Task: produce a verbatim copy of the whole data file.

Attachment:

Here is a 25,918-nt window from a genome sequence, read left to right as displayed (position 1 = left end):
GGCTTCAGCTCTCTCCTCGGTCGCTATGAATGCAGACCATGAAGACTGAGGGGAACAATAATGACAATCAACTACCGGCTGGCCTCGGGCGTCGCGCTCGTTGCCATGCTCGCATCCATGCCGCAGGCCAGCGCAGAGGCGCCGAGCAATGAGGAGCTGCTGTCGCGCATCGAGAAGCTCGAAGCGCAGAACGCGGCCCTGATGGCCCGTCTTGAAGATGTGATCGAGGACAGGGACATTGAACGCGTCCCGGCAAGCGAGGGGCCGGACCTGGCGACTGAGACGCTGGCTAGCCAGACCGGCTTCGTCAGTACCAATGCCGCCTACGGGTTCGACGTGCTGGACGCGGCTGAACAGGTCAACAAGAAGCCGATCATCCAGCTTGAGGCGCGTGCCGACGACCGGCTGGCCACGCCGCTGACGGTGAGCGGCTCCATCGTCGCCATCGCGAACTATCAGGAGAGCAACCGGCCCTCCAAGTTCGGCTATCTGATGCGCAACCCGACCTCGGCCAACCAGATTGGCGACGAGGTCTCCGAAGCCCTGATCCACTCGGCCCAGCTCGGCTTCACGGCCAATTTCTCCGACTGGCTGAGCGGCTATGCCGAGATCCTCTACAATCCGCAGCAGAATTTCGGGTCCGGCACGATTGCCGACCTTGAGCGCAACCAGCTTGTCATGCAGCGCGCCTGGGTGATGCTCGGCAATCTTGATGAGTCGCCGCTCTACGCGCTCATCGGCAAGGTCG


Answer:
Here is a 25,918-nt window from a genome sequence, read left to right as displayed (position 1 = left end):
GGCTTCAGCTCTCTCCTCGGTCGCTATGAATGCAGACCATGAAGACTGAGGGGAACAATAATGACAATCAACTACCGGCTGGCCTCGGGCGTCGCGCTCGTTGCCATGCTCGCATCCATGCCGCAGGCCAGCGCAGAGGCGCCGAGCAATGAGGAGCTGCTGTCGCGCATCGAGAAGCTCGAAGCGCAGAACGCGGCCCTGATGGCCCGTCTTGAAGATGTGATCGAGGACAGGGACATTGAACGCGTCCCGGCAAGCGAGGGGCCGGACCTGGCGACTGAGACGCTGGCTAGCCAGACCGGCTTCGTCAGTACCAATGCCGCCTACGGGTTCGACGTGCTGGACGCGGCTGAACAGGTCAACAAGAAGCCGATCATCCAGCTTGAGGCGCGTGCCGACGACCGGCTGGCCACGCCGCTGACGGTGAGCGGCTCCATCGTCGCCATCGCGAACTATCAGGAGAGCAACCGGCCCTCCAAGTTCGGCTATCTGATGCGCAACCCGACCTCGGCCAACCAGATTGGCGACGAGGTCTCCGAAGCCCTGATCCACTCGGCCCAGCTCGGCTTCACGGCCAATTTCTCCGACTGGCTGAGCGGCTATGCCGAGATCCTCTACAATCCGCAGCAGAATTTCGGGTCCGGCACGATTGCCGACCTTGAGCGCAACCAGCTTGTCATGCAGCGCGCCTGGGTGATGCTCGGCAATCTTGATGAGTCGCCGCTCTACGCGCTCATCGGCAAGGTCG